Danube terraces Roter Veltliner

Slow Food Presidium

On the North side of the Danube River, starting from the ancient city of Krems, an area with a great agricultural and above all wine-growing vocation is located. This vocation is demonstrated by the splendid terraces of the five wine regions that extend within a radius of 30 km: Wagram, Traisental, Wachau, Kremstal and Kamptal.

The terraces are located in a wide valley formed by the Danube in the ice age, with a particular microclimate, which is the result of the encounter between the cold northern winds, coming from the Bohemian massif, and the warm ones coming from the south-east Pannonian plains. A perfect climate for viticulture, which gives the grapes an intense, sweet aroma and a bright color.

Although there are several terroirs in the area described, it is the löss that gives the wine its mark and provides substantial support to the terraces. It is a clayey-sandy soil of a deep yellow or reddish-yellow color, which thanks to its ability to retain water and its minerals richness creates the perfect conditions for the cultivation of Roter Veltliner, a rustic vine, with berries that turn to dark pink when ripe. Its tendrils are bronze, as is the shoot.
Thanks to its low water and nutrient requirements, it resists even in the driest areas. It ripens around mid-October, when the berries reach their highest level of pectin and the pulp is gelatinous.

The origins of this variety date back to the presence of the Romans in the region: when a Roman soldier withdrew from the battlefields to pursue a quiet and rural life, he was granted a small patch of land so that he could produce and sell wine of ancient Roman varieties, such as Roter Veltliner.
Between the 9th and 11th centuries, after a long interruption in viticulture, some Baverese monks arrived in the region and resumed production, exploiting the vines already present in the area. During the Habsburg Empire, the Roter Veltliner spread to many wine regions of the country.
However, starting from the 1950s its cultivation was reduced, to remain only in its current refuge: the terraces on the Danube, near Wagram. The industrialization of viticulture, which involves the use of tractors and synthetic chemicals to maximize the yield and flatten wines, has caused the almost total disappearance of the Roter Veltliner, unsuitable for this type of practice.

Fortunately, some tenacious winemakers have preserved this variety, whose organoleptic characteristics are increasingly appreciated, for its delicate floral scents, spicy notes and strong style, with a long and elegant finish.

The winemaking model differs according to the cellar and the terroir, a feature that makes Roter Veltliner always surprising and never boring. Furthermore, each winemaker uses its own yeasts and it is forbidden to add sugars or acidifiers. The harvest must be manual, so as to better select the grapes. The simpler versions can age between 3 and 5 years, while the more audacious can even go up to 15 years and beyond.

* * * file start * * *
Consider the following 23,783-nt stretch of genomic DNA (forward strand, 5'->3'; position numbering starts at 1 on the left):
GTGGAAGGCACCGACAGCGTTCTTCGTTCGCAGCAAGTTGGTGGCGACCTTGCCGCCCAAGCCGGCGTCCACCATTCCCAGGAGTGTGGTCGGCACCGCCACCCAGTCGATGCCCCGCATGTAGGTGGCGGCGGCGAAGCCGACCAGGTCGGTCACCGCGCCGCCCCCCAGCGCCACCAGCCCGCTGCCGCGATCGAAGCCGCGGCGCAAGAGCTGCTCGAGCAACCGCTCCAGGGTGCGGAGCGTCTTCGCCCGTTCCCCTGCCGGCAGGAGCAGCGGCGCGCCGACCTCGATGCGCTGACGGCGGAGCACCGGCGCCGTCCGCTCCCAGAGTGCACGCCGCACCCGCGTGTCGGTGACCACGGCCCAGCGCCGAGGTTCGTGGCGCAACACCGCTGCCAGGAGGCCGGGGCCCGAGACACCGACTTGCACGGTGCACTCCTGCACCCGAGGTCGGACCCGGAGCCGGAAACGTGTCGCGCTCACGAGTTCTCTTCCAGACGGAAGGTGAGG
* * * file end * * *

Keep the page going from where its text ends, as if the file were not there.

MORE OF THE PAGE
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In the 1980s, the Roter Veltliner had practically disappeared from the market: more and more industrial practices to maximize yields, had in fact caused the decline of many traditional varieties.

In 2008, a small group of organic producers from Roter Veltliner decided to challenge this system, starting a work of product recovery and promotion, also promoted with the help of Slow Food Waldviertel. The product was then included in the Ark of Taste and the producers began to create a network with other Slow Food local chapters in the area. Quickly, the group expanded, including several local stakeholders engaged in the struggle to preserve natural foods and wines and to give the region a more sustainable direction.

The creation of the Presidium aims to safeguard and increase the production of Roter Veltliner, telling consumers and the media the rich history of this grape, as well as of the entire wine region.
The production protocol follows the regulations of organic cultivation, also establishing the use of indigenous yeasts in the winemaking process and manual harvesting. The producer group also decided not to sell below a level, which is lower than production cost of organic wine.


Production area
Municipalities of Fels am Wagram, Großriedenthal, Kirchberg am Wagram, Ruppersthal, Gedersdorf, Glaubendorf, in the wine regions of Wagram, Traisental, Wachau, Kremstal and Kamptal, in Lower Austria.

The Roter Veltliner is harvested from the end of September until mid-October


Familien Weingut WIMMER-CZERNY, ObereMarktStr.37, A-3481 Fels am Wagram, Tel. +43 6769354094, weingut@wimmer-czerny.at

Bioweingut Familie Bauer, Hauptstraße 68, 3471Großriedenthal, info@familiebauer.at

Weingut Fritsch, Schlossbergstraße 9, A-3470 Oberstockstall, Tel. +43 22795037/13, info@fritsch.cc

Arkadenhof Hausdorf, GesbR.m Neudegg 6, 3471 Großriedenthal, Tel. +43 22797214, moritz@hausdorf.at

Weingut Mantlerhof, Brunn im Felde, Hauptstrasse 50, A-3494 Gedersdorf, Tel. +43 27358248, weingut@mantlerhof.com

Weingut Mehofer, Neudegg 14, 3471 Großriedenthal, Tel. +43 2279 7247, judith@mehofer.at

Weingut Martin Obenaus, Lange Zeile 24, 3704 Glaubendorf, www.weingut-obenaus.at, office@weingut-obenaus.at

Gut Oberstockstall, Ringstraße 1, 3470 Oberstockstall, info@fritzsalomon.at

Weingut Schabl, Kremser Straße 13, 3465 Königsbrunn am Wagram, Tel. +43 22782287, office@weingut-schabl.at

Bioweingut Soellner, Hauptstraße 34, 3482 Gösing am Wagram, kontakt@weingut-soellner.at


Last modified: 22 Jan 2022
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